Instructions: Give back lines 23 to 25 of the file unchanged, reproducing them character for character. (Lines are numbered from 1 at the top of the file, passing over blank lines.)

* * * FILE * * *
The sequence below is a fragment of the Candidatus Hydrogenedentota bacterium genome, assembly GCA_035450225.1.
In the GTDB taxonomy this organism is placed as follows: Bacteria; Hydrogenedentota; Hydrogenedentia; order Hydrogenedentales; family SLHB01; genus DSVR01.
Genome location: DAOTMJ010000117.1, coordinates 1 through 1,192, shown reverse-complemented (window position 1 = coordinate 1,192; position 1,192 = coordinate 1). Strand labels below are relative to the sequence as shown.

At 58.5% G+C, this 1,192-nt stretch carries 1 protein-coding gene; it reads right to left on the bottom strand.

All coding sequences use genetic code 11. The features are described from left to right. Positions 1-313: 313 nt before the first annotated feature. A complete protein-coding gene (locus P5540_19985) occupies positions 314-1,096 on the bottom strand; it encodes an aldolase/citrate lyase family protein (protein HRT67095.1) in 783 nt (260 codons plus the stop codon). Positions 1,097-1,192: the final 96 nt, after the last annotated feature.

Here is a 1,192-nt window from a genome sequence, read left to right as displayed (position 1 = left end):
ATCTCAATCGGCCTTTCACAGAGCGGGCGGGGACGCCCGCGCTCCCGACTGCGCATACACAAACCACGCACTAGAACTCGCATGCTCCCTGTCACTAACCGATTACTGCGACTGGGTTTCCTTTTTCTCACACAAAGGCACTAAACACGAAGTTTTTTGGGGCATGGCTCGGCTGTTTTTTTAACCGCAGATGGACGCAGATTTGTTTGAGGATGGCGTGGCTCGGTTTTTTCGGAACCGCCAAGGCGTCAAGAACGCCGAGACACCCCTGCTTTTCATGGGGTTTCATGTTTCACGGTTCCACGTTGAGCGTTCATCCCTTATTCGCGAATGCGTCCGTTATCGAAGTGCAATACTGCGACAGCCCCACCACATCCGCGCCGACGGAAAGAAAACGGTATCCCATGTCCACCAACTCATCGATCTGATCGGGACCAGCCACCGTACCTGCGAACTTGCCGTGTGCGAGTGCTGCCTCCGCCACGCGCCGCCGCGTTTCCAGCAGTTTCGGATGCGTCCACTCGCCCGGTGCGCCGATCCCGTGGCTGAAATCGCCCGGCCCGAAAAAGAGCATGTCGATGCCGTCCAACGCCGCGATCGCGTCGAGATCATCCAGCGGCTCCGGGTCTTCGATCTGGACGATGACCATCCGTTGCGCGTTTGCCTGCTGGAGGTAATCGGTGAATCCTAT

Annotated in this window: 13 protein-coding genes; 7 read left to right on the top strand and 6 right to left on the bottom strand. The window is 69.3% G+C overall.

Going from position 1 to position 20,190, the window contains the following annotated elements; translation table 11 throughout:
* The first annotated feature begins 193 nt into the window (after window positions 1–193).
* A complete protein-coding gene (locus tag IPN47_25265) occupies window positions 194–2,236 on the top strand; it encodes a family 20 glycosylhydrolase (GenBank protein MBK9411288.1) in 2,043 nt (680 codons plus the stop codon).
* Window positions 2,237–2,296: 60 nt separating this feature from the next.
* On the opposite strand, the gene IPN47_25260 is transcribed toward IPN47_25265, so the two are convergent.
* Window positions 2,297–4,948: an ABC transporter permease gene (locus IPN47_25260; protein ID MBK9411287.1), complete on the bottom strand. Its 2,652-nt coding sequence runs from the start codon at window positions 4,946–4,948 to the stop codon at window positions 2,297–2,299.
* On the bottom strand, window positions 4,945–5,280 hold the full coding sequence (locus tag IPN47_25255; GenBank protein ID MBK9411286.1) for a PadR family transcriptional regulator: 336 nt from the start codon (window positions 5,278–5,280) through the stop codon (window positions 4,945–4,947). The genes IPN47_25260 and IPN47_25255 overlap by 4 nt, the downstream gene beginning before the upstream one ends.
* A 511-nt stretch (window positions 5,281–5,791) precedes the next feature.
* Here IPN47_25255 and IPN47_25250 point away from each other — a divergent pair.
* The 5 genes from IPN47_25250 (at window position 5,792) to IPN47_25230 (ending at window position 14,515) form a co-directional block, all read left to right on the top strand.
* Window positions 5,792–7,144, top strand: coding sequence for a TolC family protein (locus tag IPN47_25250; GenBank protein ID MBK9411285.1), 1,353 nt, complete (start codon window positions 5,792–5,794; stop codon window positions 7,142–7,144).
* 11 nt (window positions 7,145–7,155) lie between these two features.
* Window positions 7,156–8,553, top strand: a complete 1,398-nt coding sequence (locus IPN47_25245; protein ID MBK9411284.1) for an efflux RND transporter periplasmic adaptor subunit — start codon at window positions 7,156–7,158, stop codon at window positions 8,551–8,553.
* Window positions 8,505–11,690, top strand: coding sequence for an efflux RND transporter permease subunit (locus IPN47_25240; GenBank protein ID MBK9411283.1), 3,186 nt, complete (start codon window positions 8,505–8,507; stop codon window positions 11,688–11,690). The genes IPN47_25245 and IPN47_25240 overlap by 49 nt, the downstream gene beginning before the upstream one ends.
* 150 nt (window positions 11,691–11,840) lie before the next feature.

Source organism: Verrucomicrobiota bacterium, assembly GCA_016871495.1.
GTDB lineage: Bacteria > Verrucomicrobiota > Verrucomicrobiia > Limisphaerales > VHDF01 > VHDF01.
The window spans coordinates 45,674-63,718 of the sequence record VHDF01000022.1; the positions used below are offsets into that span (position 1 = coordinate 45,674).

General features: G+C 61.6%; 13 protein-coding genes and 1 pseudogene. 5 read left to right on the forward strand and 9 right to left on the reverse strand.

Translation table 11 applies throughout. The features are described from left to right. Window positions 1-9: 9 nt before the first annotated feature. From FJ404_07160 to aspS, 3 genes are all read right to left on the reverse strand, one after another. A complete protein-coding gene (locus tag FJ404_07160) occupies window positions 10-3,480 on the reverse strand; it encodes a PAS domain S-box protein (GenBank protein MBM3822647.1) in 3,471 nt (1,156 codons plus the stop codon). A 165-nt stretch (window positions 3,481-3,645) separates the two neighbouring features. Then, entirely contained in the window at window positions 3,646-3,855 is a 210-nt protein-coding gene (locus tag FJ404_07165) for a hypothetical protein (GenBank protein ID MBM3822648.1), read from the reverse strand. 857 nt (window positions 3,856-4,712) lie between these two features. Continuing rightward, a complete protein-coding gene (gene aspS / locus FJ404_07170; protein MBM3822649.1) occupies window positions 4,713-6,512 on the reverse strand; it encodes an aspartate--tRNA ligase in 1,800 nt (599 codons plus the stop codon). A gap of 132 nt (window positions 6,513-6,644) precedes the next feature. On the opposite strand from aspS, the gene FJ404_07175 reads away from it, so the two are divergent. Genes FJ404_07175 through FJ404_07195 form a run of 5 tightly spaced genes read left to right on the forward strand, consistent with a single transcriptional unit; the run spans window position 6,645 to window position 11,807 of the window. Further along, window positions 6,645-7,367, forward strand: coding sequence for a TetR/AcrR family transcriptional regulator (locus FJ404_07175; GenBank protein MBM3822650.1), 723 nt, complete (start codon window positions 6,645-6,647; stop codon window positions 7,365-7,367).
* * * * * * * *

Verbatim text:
* 150 nt (window positions 11,691–11,840) lie before the next feature.

Source organism: Verrucomicrobiota bacterium, assembly GCA_016871495.1.
GTDB lineage: Bacteria > Verrucomicrobiota > Verrucomicrobiia > Limisphaerales > VHDF01 > VHDF01.